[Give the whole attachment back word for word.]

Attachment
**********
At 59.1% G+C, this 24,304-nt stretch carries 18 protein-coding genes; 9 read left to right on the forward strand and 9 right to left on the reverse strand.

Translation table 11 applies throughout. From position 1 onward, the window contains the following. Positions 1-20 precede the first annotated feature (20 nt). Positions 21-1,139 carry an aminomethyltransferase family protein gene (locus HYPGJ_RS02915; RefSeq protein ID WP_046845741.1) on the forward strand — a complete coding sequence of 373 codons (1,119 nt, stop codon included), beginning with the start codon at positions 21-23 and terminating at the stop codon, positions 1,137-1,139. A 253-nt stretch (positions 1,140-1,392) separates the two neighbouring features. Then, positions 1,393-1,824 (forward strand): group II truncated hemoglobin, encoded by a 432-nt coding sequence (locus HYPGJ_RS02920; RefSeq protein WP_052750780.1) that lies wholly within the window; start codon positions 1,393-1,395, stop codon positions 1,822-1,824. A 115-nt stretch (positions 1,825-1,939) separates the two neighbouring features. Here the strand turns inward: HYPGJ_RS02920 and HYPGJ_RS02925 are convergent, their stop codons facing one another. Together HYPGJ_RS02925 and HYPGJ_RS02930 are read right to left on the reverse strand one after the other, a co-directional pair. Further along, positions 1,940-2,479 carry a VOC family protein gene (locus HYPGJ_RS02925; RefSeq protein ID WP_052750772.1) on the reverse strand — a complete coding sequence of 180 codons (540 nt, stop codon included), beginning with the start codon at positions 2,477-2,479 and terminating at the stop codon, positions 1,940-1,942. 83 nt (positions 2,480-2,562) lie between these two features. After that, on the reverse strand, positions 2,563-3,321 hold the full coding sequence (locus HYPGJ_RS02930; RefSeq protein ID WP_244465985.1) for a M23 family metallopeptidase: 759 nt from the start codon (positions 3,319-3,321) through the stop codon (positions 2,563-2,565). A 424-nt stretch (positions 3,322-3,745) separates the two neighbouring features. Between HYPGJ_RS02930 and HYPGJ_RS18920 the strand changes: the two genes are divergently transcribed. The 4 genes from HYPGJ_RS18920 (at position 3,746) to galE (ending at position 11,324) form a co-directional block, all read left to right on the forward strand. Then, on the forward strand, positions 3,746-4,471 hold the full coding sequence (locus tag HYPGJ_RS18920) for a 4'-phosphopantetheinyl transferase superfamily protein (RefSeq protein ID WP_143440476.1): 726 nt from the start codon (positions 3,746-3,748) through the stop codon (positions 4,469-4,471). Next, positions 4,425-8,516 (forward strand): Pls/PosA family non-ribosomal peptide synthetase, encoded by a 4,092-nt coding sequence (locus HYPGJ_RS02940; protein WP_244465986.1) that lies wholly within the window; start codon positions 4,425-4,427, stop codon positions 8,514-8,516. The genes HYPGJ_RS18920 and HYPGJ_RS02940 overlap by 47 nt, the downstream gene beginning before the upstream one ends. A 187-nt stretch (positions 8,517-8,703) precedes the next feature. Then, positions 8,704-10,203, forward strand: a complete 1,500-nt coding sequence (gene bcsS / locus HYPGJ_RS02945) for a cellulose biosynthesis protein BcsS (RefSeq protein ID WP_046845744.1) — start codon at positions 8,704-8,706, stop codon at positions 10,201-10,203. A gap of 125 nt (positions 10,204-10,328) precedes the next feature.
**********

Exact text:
At 59.1% G+C, this 24,304-nt stretch carries 18 protein-coding genes; 9 read left to right on the forward strand and 9 right to left on the reverse strand.

Translation table 11 applies throughout. From position 1 onward, the window contains the following. Positions 1-20 precede the first annotated feature (20 nt). Positions 21-1,139 carry an aminomethyltransferase family protein gene (locus HYPGJ_RS02915; RefSeq protein ID WP_046845741.1) on the forward strand — a complete coding sequence of 373 codons (1,119 nt, stop codon included), beginning with the start codon at positions 21-23 and terminating at the stop codon, positions 1,137-1,139. A 253-nt stretch (positions 1,140-1,392) separates the two neighbouring features. Then, positions 1,393-1,824 (forward strand): group II truncated hemoglobin, encoded by a 432-nt coding sequence (locus HYPGJ_RS02920; RefSeq protein WP_052750780.1) that lies wholly within the window; start codon positions 1,393-1,395, stop codon positions 1,822-1,824. A 115-nt stretch (positions 1,825-1,939) separates the two neighbouring features. Here the strand turns inward: HYPGJ_RS02920 and HYPGJ_RS02925 are convergent, their stop codons facing one another. Together HYPGJ_RS02925 and HYPGJ_RS02930 are read right to left on the reverse strand one after the other, a co-directional pair. Further along, positions 1,940-2,479 carry a VOC family protein gene (locus HYPGJ_RS02925; RefSeq protein ID WP_052750772.1) on the reverse strand — a complete coding sequence of 180 codons (540 nt, stop codon included), beginning with the start codon at positions 2,477-2,479 and terminating at the stop codon, positions 1,940-1,942. 83 nt (positions 2,480-2,562) lie between these two features. After that, on the reverse strand, positions 2,563-3,321 hold the full coding sequence (locus HYPGJ_RS02930; RefSeq protein ID WP_244465985.1) for a M23 family metallopeptidase: 759 nt from the start codon (positions 3,319-3,321) through the stop codon (positions 2,563-2,565). A 424-nt stretch (positions 3,322-3,745) separates the two neighbouring features. Between HYPGJ_RS02930 and HYPGJ_RS18920 the strand changes: the two genes are divergently transcribed. The 4 genes from HYPGJ_RS18920 (at position 3,746) to galE (ending at position 11,324) form a co-directional block, all read left to right on the forward strand. Then, on the forward strand, positions 3,746-4,471 hold the full coding sequence (locus tag HYPGJ_RS18920) for a 4'-phosphopantetheinyl transferase superfamily protein (RefSeq protein ID WP_143440476.1): 726 nt from the start codon (positions 3,746-3,748) through the stop codon (positions 4,469-4,471). Next, positions 4,425-8,516 (forward strand): Pls/PosA family non-ribosomal peptide synthetase, encoded by a 4,092-nt coding sequence (locus HYPGJ_RS02940; protein WP_244465986.1) that lies wholly within the window; start codon positions 4,425-4,427, stop codon positions 8,514-8,516. The genes HYPGJ_RS18920 and HYPGJ_RS02940 overlap by 47 nt, the downstream gene beginning before the upstream one ends. A 187-nt stretch (positions 8,517-8,703) precedes the next feature. Then, positions 8,704-10,203, forward strand: a complete 1,500-nt coding sequence (gene bcsS / locus HYPGJ_RS02945) for a cellulose biosynthesis protein BcsS (RefSeq protein ID WP_046845744.1) — start codon at positions 8,704-8,706, stop codon at positions 10,201-10,203. A gap of 125 nt (positions 10,204-10,328) precedes the next feature.